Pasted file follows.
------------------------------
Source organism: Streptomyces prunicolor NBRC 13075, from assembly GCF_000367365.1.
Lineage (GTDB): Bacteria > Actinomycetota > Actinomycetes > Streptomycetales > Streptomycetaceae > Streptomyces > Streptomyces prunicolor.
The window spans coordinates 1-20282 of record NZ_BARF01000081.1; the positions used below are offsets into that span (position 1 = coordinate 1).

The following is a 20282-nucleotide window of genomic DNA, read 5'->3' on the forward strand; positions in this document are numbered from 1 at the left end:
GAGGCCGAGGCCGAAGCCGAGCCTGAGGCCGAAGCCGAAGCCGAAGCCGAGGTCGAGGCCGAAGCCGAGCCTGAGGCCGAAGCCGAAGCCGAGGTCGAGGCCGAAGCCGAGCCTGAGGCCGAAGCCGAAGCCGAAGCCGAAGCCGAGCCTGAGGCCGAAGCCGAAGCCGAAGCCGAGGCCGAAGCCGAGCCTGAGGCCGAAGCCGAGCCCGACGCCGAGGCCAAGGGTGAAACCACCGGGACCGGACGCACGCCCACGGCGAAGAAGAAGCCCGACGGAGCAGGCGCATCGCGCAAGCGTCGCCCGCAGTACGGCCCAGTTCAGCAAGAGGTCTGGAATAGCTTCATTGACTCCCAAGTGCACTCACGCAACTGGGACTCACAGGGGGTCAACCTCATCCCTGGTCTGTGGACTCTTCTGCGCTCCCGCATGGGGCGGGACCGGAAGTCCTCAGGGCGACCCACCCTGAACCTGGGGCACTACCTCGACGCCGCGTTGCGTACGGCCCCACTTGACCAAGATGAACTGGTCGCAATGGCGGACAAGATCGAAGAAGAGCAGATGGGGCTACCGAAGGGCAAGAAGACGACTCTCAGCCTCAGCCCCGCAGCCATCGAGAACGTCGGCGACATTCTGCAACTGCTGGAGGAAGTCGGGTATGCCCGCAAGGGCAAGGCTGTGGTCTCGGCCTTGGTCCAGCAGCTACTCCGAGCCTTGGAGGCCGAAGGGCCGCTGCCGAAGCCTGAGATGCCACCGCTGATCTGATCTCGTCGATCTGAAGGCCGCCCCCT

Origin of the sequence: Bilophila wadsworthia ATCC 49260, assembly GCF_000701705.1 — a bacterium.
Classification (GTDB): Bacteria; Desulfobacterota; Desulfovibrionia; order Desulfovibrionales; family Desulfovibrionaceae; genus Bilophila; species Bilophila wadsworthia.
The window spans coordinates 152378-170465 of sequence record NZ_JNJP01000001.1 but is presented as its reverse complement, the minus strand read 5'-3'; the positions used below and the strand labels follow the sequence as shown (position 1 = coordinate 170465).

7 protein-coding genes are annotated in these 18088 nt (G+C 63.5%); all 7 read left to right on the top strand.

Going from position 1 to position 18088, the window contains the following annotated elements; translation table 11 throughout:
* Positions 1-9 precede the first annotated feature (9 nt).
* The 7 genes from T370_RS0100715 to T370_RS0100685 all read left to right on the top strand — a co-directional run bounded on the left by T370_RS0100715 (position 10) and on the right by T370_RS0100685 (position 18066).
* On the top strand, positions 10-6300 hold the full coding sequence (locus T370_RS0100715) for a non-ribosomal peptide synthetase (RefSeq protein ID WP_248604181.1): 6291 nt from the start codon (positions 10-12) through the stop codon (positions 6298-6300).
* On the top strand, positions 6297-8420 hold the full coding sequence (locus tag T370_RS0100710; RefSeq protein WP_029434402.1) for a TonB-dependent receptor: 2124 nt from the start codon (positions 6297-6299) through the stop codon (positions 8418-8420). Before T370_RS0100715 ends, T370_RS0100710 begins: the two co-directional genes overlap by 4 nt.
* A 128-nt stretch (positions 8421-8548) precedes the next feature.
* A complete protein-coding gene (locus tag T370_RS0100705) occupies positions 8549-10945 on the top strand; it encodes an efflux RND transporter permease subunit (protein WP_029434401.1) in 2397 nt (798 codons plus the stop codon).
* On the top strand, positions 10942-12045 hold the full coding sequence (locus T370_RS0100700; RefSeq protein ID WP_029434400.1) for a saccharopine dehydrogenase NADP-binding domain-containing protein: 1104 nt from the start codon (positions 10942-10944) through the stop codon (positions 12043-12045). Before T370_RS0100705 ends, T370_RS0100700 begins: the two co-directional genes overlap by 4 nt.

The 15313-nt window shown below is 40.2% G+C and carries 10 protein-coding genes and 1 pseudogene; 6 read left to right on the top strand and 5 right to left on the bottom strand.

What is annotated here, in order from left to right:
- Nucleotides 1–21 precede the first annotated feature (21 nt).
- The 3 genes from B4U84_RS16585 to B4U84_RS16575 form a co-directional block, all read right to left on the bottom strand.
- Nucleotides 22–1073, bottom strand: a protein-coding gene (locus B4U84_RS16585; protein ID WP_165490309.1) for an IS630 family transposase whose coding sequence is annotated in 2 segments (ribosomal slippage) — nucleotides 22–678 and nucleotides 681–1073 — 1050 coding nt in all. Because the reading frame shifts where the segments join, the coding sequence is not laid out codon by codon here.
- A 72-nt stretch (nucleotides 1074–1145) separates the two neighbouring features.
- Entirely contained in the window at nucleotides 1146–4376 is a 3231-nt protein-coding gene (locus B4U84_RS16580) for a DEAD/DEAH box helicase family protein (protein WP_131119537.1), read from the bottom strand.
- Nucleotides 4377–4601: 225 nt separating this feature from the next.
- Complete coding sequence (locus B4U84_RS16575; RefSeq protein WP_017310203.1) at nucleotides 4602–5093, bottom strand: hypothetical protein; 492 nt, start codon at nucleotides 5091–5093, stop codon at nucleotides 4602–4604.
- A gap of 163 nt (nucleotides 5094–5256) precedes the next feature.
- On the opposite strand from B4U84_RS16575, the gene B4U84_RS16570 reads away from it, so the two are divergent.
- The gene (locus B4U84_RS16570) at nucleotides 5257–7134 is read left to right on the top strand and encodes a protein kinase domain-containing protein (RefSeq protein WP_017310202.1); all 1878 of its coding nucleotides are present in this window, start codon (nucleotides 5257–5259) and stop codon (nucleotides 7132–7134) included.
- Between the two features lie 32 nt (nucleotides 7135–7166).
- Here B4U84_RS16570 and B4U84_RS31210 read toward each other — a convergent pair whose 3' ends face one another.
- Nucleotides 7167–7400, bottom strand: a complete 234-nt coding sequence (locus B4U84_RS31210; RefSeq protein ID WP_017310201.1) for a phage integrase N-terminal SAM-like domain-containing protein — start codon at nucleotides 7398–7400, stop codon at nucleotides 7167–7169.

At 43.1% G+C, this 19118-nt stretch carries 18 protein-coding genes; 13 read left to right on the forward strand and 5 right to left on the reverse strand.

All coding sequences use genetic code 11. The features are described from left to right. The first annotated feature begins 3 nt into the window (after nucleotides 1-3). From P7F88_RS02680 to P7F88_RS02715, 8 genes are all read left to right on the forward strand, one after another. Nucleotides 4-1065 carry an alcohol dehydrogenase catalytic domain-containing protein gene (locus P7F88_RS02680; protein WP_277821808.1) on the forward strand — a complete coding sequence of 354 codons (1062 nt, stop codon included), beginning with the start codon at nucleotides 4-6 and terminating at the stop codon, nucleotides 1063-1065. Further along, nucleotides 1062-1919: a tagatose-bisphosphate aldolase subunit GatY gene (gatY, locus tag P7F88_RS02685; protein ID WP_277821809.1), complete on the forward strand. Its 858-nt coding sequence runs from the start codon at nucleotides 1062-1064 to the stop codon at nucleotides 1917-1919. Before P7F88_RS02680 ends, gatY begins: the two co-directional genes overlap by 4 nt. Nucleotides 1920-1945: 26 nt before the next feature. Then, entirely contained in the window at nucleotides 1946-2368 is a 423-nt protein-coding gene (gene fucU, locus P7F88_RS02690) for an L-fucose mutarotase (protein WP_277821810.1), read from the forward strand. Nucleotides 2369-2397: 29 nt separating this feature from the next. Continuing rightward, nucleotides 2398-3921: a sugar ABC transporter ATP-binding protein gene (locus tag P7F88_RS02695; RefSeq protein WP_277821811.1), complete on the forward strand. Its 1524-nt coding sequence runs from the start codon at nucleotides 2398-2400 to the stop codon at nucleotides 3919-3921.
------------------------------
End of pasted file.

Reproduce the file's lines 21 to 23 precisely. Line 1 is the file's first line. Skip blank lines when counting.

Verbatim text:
- The 3 genes from B4U84_RS16585 to B4U84_RS16575 form a co-directional block, all read right to left on the bottom strand.
- Nucleotides 22–1073, bottom strand: a protein-coding gene (locus B4U84_RS16585; protein ID WP_165490309.1) for an IS630 family transposase whose coding sequence is annotated in 2 segments (ribosomal slippage) — nucleotides 22–678 and nucleotides 681–1073 — 1050 coding nt in all. Because the reading frame shifts where the segments join, the coding sequence is not laid out codon by codon here.
- A 72-nt stretch (nucleotides 1074–1145) separates the two neighbouring features.